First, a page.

“We have established a fairly clear leadership for ourselves in the segment and now is the time for us to start bringing in margin structures more in line with a business that is turning profitable,” Murty told Business Standard.
Started in 2011, Pepperfry competes with Urban Ladder, horizontal players like Flipkart and Amazon, and furniture rental firms such as Furlenco and RentoMojo.
“Over the next six months, we would look to raise primary capital in the company of about $20-30 million, effectively for growth and expanding our logistics footprint and experience studios,” said Murty.
“And then, pre-IPO, we may have a secondary round to provide exits to some of our existing investors,” he said.
Usually, just before the IPO, companies
get a new set of investors in a largely secondary share-sale to provide exits to some of the earliest investors. This round typically happens around six months prior to the IPO.
Pepperfry is planning a public float in the next 14-18 months.
The furniture company has so far raised around $200 million in equity funding from players such as Norwest Venture Partners, Bertelsmann India Investments, Zodius Capital and Goldman Sachs. In its more recent round in March last year, it had raised Rs 250 crore from US-based investor State Street Global Advisors.
Urban Ladder, its main rival, is backed by Kalaari Capital, SAIF Partners, Sequoia and Steadview Capital.
In terms of sales, Pepperfry is the largest player in the online furniture segment.
However, in the last two years, Amazon and Flipkart have heavily increased focus on the furniture category, while global major Ikea has also selectively started online commerce.
Add this, the rise of rental players, including Furlenco and RentoMojo, is also nudging furniture buyers towards renting.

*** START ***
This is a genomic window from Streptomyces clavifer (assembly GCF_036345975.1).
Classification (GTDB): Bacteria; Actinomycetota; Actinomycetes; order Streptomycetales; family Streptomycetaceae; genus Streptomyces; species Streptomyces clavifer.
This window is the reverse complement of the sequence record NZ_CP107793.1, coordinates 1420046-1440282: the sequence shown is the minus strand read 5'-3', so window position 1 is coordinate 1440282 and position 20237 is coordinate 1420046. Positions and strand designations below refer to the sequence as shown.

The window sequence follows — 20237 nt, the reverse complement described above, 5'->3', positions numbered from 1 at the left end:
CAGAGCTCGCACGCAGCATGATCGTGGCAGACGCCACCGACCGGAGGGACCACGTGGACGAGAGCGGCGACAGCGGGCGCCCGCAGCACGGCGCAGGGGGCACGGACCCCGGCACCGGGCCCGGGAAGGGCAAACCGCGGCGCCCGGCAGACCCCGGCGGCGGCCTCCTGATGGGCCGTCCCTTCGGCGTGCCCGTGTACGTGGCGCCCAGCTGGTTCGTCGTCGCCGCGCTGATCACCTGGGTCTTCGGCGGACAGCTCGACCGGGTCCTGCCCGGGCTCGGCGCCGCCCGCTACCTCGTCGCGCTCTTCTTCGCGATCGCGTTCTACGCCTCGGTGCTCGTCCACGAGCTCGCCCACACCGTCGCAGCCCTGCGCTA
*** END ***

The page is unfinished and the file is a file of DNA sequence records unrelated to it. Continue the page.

“We see all these developments as good for the category. It helps grow the category and gives customers more choices. All these names you mentioned are an indication that the furniture market is large enough and required a certain degree of organisation. As a marketplace, we don’t think of them (other players) as competition but as potential merchants who will sell on Pepperfry at some point,” said Murty.
About three-fourths of PepperFry’s products are on the marketplace model, while the remaining are private labels. On the marketplace side, over a hundred brands like Home Town, At Home, Neelkamal and Durian sell on PepperFry. The company has also maintained a sharp focus on its own labels, which fetch higher margins. Since launching the first one in 2013, PepperFry now has 10 private labels across furniture, differentiated by styles and make.
PepperFry also runs experience studios across 65 locations covering 25 cities. In 2018, the company made significant investments in improving logistics network and also its stores. “Experience centres gives us a high RoI (return on investment) in the sense that we are able to track customers who have been to the store and then bought on PepperFry.com. That way, each stores gives us 10-15 times the rental amount every month,” he added.